October 9, 2015 4:05 pm
Updated: October 9, 2015 5:27 pm

Graphic testimony of Richard Oland’s autopsy heard by Saint John jury Friday

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NOTE: Some readers may find some of the details in this story disturbing.

SAINT JOHN – The pathologist who performed the autopsy on the body of Richard Oland closed out day 14 of the Dennis Oland trial in Saint John on Friday.

Dennis, the 47-year-old son of well known businessman Richard Oland, is charged with second degree murder in the grisly death of his father in July of 2011.

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The brutal severity of the murder of Richard Oland more than four years ago has been brought into full focus this week. Doctor Ather Naseemudeen, who did the official post-mortem on the battered body, was the only person to take the stand today.

Naseemudeen began his testimony on Thursday and once again the court saw very graphic photos taken during the autopsy. Naseemudeen outlined the fourteen fractures to Richard Oland’s skull, the most serious coming to the left side of his head. Some of the blows broke through the full thickness of the skull. He said they were most consistent with chop type wounds inflicted with significant force.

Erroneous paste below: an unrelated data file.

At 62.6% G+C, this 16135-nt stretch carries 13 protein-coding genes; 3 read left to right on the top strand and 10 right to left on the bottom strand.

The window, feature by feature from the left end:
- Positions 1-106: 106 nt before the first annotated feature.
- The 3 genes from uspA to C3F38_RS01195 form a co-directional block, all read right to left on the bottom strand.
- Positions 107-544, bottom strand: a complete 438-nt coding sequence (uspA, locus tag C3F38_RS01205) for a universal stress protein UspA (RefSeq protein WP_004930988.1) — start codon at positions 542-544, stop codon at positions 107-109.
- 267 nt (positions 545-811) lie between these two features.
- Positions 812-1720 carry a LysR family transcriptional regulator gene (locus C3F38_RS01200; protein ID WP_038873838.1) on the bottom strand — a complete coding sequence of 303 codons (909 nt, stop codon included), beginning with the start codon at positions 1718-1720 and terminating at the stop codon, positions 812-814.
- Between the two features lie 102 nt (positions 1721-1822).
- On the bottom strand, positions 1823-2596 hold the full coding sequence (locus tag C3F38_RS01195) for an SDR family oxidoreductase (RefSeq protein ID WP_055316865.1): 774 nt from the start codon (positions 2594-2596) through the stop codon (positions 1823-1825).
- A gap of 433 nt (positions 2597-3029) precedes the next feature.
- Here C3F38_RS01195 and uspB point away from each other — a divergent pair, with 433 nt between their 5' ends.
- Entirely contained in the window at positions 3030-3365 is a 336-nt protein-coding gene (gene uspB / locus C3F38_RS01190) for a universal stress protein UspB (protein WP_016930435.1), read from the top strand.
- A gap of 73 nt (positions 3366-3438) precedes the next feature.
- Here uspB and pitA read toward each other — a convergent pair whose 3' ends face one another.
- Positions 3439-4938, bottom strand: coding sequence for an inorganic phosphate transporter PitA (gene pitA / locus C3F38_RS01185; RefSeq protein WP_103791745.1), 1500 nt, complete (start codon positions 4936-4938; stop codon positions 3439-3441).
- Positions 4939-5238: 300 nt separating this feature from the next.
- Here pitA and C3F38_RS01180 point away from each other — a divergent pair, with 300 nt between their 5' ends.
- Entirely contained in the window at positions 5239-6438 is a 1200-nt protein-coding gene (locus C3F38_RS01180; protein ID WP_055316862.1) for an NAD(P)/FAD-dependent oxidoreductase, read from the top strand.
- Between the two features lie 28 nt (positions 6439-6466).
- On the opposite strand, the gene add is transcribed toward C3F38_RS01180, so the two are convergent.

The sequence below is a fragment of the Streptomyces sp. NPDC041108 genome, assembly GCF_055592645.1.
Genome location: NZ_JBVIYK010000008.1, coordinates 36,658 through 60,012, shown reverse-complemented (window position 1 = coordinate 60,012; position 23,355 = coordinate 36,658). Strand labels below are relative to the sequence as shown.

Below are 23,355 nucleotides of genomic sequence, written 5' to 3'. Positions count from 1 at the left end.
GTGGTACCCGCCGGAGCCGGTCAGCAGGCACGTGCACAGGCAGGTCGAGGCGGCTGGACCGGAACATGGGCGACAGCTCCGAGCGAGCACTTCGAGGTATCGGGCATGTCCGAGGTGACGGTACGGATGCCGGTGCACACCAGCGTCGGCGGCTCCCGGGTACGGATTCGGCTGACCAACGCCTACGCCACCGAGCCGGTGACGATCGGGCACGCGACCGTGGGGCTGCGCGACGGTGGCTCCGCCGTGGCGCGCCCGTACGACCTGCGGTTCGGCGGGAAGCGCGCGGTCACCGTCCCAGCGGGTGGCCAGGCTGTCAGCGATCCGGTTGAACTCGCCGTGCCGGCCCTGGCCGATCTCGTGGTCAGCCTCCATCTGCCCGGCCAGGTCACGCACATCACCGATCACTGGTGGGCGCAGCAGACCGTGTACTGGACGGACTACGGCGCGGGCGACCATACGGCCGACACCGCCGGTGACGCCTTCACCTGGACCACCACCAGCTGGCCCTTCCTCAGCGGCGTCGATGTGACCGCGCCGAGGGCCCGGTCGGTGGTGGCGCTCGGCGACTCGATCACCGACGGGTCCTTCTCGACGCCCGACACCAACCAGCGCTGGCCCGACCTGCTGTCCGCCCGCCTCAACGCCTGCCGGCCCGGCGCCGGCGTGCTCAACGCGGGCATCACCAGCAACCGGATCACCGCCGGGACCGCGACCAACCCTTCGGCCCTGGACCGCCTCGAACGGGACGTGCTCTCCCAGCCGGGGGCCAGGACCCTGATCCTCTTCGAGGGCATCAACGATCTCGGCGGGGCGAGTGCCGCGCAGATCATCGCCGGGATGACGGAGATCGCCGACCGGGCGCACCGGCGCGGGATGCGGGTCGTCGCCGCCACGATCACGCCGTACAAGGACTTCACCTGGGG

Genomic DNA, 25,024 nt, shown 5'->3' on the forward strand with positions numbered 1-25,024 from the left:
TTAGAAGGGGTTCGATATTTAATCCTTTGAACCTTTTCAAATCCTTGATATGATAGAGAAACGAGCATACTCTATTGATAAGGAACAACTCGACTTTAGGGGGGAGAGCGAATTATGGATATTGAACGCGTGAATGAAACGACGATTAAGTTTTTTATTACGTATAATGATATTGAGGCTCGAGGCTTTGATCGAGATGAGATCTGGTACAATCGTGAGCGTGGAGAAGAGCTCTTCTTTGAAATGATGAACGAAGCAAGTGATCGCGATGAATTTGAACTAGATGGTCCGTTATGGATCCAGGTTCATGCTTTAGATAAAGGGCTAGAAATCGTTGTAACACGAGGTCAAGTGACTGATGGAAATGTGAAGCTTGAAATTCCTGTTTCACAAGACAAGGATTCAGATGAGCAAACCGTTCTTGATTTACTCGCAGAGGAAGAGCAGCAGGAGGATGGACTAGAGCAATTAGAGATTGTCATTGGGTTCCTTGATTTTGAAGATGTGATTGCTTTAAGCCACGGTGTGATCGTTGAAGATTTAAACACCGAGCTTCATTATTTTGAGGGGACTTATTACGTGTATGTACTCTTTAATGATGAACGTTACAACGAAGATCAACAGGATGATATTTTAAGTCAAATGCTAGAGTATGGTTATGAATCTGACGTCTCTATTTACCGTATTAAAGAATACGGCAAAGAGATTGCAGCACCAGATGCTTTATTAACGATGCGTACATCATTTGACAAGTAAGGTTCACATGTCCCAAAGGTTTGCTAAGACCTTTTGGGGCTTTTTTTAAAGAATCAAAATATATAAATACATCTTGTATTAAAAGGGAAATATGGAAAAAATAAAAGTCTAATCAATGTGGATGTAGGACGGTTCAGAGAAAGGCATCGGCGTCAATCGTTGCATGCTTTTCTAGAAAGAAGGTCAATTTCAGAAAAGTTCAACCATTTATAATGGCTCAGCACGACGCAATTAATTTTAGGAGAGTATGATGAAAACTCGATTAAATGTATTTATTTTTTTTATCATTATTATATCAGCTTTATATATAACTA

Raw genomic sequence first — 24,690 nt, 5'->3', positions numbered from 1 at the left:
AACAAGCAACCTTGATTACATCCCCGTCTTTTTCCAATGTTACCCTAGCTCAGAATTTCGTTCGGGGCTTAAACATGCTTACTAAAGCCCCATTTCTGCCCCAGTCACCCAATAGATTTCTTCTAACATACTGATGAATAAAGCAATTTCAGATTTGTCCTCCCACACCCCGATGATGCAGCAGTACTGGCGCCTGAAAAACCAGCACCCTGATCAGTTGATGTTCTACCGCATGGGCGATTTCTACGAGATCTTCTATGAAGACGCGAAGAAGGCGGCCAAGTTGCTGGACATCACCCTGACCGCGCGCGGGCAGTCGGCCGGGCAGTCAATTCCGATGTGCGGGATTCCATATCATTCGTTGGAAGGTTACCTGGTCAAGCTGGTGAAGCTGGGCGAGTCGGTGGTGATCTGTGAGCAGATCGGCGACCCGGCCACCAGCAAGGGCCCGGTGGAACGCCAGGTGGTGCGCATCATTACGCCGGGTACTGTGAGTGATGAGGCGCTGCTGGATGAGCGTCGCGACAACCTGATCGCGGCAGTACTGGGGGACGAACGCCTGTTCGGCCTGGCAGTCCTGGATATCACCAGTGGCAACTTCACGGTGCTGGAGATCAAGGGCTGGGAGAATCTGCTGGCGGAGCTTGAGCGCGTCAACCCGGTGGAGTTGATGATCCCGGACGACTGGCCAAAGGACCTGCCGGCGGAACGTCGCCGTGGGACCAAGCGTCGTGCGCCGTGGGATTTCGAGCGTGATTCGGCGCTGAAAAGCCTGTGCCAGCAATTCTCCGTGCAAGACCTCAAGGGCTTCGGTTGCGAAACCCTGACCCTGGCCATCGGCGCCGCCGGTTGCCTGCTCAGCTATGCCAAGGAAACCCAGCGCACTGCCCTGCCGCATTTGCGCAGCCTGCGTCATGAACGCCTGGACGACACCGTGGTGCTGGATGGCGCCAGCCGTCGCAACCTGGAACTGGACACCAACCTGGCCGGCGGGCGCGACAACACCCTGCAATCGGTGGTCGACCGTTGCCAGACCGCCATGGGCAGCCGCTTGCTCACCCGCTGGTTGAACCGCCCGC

Under cross examination, the doctor agreed to the suggestion that Oland’s skull had been completely broken.

The wounds had earlier been described as round in shape with texture along with sharp wounds

Naseemudeen said the several defensive wounds on Richard Oland’s hands would likely have been inflicted while he was still conscious. But the quote “terribly incapacitating injuries to the head”  would likely have been made after the victim was incapable of making any type of defensive motion. The official cause of death was multiple sharp blunt force injuries to the head.

Naseemuddin guessed it took Richard Oland between five and ten minutes to die.

The pathologist was also asked about any open sores visible on Oland’s head, to which he replied there were none he saw. Earlier in the trial, Richard Oland’s secretary Maureen Adamson said he had a skin condition on his scalp that sometimes showed blood.

Under cross examination defense lawyer Alan Gold touched on a number of areas including the defensive wounds to Richard Oland’s hands. Doctor Naseemudeen agreed they could have been suffered by Oland in aggression towards his attacker and that Oland appeared healthy and capable of defending himself.

Once again the defense suggested the killer would, no matter what type of weapon or weapons were used, be covered in blood as well as the weapon.

The trial resumes on Tuesday.

© 2015 Shaw Media

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